NORFOLK, VA – Just in time for warm spring weather, a new crop of datasets makes it easy for you to get out and play, seek awesome trees and explore the outside!
Norfolk’s Department of Recreation, Parks and Open Space teamed up with Information Technology to provide datasets on the city’s parks and recreation facilities, along with its Significant Trees, city mowing schedule and cemeteries.
These datasets will join data on public safety, neighborhoods, code enforcement, economic development and city employees on NorfolkOpenData
, the City of Norfolk’s new portal. It’s a one-stop-shop for public data that you can download, sort and filter, or use to create customized maps and charts.
Want to find out which city parks provide a kayak launch? Seeking a playground with picnic shelters? Need a place for your pup to frolic? Plan your play with just a few clicks in our new dataset on Norfolk’s public parks, playgrounds, and green spaces. This dataset provides names and locations of all of Norfolk’s parks, playgrounds, and passive green spaces, along with the amenities each provides. “We’ve got BMX tracks, batting cages, bocce ball and skate parks,” said RPOS Director Darrell Crittenden. “And we’ve got neighborhood parks and green spaces in every corner of our city. This dataset will help you find just the fun you are looking for.”
Some of Norfolk’s biggest, greenest assets put down roots in the city’s Significant Trees database. This data set sprouted nearly 20 years ago, when Norfolk Master Gardener tree stewards in need of a project connected with the City Forester to complete an inventory of Norfolk’s street trees. They developed a system to identify, measure and photograph some of the city’s most incredible trees, including the famous Willoughby Oak.
Residents can use these data to find Norfolk’s tallest or largest in diameter trees, interesting species, or trees with an unusual shape or fascinating history. Sort this dataset by location to find significant trees in your neighborhood. Branch out and use the significant trees map to plot a bike route past leafy green wonders.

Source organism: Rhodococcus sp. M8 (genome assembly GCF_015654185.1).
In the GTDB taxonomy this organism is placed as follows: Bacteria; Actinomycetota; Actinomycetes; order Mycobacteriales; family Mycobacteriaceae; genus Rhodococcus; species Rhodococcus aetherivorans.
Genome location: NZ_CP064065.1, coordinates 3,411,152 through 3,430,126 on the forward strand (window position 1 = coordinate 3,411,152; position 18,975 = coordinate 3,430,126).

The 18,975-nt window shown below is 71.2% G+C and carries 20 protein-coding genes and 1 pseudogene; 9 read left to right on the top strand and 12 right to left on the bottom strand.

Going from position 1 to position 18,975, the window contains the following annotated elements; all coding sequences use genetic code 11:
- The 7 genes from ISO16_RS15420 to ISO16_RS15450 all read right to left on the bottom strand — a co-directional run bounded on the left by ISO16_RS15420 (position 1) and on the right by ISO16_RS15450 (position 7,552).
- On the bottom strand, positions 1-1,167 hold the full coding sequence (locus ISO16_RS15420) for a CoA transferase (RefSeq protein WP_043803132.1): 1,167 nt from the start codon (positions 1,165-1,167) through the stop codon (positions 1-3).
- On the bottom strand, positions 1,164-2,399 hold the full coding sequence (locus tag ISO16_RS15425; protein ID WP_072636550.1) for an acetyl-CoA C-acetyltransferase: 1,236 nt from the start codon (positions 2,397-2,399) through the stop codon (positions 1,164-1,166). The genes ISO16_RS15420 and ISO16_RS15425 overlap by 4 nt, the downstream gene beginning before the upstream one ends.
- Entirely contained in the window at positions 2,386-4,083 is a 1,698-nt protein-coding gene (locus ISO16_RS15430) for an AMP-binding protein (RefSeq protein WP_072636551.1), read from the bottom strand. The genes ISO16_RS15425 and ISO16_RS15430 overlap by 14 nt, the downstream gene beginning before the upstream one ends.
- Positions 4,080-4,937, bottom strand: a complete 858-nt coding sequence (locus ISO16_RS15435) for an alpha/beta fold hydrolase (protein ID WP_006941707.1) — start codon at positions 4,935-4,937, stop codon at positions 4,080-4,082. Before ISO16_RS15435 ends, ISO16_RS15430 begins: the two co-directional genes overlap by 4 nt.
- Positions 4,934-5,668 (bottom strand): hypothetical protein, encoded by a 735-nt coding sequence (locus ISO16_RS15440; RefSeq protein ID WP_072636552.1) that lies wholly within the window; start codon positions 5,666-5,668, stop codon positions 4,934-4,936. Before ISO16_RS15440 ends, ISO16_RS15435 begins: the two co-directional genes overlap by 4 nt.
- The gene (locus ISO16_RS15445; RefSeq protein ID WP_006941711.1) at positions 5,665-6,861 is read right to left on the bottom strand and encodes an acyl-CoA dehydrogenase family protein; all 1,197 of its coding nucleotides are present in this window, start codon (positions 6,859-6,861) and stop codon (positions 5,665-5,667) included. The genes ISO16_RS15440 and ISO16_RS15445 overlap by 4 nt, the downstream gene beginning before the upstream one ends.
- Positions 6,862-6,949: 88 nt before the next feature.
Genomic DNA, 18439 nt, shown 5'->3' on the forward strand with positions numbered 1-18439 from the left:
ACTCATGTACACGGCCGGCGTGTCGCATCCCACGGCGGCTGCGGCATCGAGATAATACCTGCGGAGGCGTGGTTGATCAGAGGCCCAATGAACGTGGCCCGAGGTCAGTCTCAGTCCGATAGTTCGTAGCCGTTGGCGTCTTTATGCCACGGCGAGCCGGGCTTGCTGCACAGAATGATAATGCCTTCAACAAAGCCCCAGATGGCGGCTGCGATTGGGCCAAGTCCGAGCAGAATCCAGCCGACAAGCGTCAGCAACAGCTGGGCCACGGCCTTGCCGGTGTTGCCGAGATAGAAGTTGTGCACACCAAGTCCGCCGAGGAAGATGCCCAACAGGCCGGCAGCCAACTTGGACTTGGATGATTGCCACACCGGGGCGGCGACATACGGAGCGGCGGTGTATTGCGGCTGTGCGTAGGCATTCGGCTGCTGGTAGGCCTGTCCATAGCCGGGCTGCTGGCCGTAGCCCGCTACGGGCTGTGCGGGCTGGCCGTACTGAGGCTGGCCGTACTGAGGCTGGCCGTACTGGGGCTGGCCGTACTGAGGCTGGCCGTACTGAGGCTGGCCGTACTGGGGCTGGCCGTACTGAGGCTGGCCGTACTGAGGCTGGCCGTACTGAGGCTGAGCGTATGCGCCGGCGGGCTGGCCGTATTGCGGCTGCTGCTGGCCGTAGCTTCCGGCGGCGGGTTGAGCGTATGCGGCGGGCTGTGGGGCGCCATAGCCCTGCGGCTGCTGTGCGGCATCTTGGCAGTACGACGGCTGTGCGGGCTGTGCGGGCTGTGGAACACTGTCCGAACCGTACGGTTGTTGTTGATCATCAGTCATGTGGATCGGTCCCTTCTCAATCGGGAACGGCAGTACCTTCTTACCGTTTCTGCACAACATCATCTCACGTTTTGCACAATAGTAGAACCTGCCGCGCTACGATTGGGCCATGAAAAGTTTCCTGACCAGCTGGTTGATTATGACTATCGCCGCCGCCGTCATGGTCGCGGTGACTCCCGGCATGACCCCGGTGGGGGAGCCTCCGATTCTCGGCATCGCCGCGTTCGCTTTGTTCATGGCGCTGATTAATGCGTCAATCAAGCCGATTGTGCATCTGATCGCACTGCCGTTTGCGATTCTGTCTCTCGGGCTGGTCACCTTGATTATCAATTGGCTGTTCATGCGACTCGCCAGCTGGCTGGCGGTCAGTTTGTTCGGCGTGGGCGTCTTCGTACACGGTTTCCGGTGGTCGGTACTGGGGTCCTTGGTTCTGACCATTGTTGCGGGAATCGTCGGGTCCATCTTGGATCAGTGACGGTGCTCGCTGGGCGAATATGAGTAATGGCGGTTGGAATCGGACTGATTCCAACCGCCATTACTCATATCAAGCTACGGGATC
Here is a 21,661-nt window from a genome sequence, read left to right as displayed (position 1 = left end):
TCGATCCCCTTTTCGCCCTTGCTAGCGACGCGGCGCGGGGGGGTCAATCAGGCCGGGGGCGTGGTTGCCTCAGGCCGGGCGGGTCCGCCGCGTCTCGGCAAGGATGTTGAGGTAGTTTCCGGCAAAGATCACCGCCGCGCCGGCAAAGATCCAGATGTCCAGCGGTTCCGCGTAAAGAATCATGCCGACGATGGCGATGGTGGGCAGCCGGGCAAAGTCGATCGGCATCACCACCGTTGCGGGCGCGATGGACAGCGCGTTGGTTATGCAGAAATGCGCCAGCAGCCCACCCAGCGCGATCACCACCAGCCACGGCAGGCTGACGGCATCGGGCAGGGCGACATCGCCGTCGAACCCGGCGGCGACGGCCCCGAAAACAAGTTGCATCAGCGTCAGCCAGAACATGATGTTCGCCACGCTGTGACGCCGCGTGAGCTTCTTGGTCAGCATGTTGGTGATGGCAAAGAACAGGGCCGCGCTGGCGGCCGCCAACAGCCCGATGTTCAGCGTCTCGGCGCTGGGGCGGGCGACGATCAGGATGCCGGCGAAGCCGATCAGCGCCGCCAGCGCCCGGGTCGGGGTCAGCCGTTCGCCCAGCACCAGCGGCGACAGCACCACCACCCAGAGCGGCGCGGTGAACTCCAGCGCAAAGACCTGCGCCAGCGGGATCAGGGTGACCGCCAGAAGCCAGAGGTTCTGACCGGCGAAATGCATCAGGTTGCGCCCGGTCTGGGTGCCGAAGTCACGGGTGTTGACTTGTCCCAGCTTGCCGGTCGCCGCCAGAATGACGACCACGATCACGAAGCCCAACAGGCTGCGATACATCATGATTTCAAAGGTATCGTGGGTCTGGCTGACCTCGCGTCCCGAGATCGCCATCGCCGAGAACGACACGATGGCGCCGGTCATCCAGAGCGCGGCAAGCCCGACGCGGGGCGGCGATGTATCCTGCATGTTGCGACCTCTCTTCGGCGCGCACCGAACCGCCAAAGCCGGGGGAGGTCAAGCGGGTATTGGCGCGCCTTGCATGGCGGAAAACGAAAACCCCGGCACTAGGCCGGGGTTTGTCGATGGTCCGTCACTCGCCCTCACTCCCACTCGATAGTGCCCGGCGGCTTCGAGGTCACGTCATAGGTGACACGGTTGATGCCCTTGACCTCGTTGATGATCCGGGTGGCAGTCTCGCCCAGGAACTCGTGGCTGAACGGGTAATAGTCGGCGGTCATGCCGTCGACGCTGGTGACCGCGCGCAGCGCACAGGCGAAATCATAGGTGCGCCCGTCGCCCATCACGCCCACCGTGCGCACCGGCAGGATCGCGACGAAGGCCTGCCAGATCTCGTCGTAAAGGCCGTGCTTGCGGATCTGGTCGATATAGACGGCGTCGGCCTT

“We want people to get out to see those trees,” said City Forester Michael Nentwich. “We want people to experience that.”
For greenery of a shorter sort, check out the city’s mowing schedule. It includes information for city-wide mowing, schools and vacant lots – hundreds of locations! This dataset is updated seasonally, and will help residents find out when the city will mow medians, vacant lots, parks and school playgrounds.
The city maintains a tight mowing cycle, said Director Crittenden. “We want to make the city look good for your picnics, your tree tours, and, at the end of summer, for returning students.”
Finally, information on recent or historic burials, availability and locations can be found in a link to the cemeteries database. It includes hundreds of thousands of records on eight city-owned cemeteries, dating back to 1825. Search for relatives or for famous names. Locate quiet walking or running paths or ways to volunteer.
Feel free to view, download and manipulate this data. We provide this data as an affirmation of our commitment to transparency and community collaboration. We hope that you will use this data to improve your community, spark a business idea or just satisfy your curiosity. Data will be updated and expanded often as we work to build a comprehensive open data portal.
For more information on OpenDataNorfolk, call 664-4007 or email firstname.lastname@example.org